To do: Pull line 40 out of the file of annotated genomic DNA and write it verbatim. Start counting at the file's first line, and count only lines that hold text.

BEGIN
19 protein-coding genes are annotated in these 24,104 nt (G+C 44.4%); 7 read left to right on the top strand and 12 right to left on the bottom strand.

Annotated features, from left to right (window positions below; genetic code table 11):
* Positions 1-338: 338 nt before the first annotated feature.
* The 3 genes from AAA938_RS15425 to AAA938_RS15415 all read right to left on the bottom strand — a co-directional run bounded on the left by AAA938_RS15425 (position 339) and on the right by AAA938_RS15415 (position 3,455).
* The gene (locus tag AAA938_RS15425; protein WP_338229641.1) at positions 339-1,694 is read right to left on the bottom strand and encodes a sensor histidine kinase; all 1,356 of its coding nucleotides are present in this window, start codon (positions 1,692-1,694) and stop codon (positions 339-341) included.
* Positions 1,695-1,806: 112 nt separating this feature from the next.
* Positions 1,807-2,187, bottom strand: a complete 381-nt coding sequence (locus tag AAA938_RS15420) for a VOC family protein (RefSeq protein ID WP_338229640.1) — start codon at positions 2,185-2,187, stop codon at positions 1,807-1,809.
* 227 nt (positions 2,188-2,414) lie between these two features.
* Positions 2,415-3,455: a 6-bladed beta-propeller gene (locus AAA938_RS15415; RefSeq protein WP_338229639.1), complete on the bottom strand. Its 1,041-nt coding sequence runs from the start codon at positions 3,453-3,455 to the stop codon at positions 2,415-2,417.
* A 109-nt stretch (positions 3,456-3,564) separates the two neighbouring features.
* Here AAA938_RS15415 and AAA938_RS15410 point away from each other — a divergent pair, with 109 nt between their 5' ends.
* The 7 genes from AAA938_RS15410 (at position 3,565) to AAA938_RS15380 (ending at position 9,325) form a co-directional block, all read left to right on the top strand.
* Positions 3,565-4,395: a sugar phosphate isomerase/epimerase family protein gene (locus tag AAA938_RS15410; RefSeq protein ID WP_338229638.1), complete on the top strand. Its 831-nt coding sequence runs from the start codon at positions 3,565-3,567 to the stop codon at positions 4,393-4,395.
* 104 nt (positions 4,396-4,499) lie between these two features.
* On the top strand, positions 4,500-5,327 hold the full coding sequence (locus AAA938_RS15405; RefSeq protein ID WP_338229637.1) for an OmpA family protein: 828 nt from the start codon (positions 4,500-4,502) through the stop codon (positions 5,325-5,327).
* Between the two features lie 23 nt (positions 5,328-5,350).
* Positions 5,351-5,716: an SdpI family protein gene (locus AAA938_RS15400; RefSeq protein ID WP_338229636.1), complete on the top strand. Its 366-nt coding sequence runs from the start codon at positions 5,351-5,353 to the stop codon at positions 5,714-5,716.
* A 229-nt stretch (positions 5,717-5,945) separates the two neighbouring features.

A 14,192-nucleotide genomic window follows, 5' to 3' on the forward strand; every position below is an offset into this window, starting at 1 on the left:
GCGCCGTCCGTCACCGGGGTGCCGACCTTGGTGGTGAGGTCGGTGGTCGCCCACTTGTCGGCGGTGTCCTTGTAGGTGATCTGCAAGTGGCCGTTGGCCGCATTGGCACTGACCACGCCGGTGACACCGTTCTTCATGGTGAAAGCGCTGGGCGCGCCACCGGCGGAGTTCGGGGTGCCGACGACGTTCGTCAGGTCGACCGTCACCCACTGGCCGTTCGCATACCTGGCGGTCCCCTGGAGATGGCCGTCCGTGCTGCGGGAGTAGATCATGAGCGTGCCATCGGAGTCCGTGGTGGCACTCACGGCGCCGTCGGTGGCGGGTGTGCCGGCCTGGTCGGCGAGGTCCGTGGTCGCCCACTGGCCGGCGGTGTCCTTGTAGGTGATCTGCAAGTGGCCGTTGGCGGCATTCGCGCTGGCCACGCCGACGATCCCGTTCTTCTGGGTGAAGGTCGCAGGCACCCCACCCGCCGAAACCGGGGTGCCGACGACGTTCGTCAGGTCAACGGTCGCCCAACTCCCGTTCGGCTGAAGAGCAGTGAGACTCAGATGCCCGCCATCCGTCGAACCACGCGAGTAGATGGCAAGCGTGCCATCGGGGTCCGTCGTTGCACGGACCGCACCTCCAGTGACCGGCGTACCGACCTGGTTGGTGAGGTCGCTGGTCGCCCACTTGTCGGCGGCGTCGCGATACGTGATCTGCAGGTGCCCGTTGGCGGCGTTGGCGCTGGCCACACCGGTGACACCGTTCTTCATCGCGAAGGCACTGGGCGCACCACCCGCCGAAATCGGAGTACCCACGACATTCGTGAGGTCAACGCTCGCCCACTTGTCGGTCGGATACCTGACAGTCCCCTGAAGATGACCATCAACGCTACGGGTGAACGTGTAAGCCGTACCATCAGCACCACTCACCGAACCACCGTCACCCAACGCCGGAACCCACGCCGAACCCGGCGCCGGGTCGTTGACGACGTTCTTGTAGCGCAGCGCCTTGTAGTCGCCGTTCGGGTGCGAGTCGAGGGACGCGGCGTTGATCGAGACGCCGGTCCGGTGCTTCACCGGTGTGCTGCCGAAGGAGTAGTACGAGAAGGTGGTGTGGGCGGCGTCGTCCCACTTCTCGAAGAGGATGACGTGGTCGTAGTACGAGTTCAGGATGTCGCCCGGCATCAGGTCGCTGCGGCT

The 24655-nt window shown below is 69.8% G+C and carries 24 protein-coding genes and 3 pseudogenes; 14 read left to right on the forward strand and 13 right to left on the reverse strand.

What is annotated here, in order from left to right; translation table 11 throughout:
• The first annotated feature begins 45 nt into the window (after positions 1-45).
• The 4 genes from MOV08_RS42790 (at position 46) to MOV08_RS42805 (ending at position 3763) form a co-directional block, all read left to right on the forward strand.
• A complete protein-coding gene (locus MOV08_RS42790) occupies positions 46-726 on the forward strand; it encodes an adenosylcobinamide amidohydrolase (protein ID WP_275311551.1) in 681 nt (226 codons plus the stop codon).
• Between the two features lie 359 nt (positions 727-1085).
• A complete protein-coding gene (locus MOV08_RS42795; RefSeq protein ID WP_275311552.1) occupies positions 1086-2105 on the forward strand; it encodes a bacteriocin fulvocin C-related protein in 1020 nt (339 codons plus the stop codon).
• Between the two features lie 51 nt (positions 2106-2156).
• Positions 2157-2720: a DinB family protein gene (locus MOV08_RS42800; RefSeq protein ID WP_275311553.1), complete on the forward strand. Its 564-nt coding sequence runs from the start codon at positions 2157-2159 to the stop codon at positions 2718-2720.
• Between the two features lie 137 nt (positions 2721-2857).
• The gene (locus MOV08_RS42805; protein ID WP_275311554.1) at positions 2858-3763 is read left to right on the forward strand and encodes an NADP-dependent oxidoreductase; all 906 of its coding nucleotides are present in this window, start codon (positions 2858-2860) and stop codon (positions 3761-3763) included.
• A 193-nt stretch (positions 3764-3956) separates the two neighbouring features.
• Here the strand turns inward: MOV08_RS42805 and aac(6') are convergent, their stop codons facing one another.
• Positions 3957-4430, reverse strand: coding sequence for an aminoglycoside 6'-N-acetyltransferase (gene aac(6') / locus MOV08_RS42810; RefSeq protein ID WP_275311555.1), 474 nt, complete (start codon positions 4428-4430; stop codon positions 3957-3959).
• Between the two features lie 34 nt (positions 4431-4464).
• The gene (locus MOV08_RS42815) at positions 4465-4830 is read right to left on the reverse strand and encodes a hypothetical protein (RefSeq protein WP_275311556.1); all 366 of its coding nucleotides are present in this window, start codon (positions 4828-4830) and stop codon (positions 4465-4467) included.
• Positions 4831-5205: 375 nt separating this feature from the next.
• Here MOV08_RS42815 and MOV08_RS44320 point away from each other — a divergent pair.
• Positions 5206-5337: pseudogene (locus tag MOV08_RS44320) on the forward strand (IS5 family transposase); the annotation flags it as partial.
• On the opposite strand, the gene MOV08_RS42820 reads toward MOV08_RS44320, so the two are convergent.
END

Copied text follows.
• On the opposite strand, the gene MOV08_RS42820 reads toward MOV08_RS44320, so the two are convergent.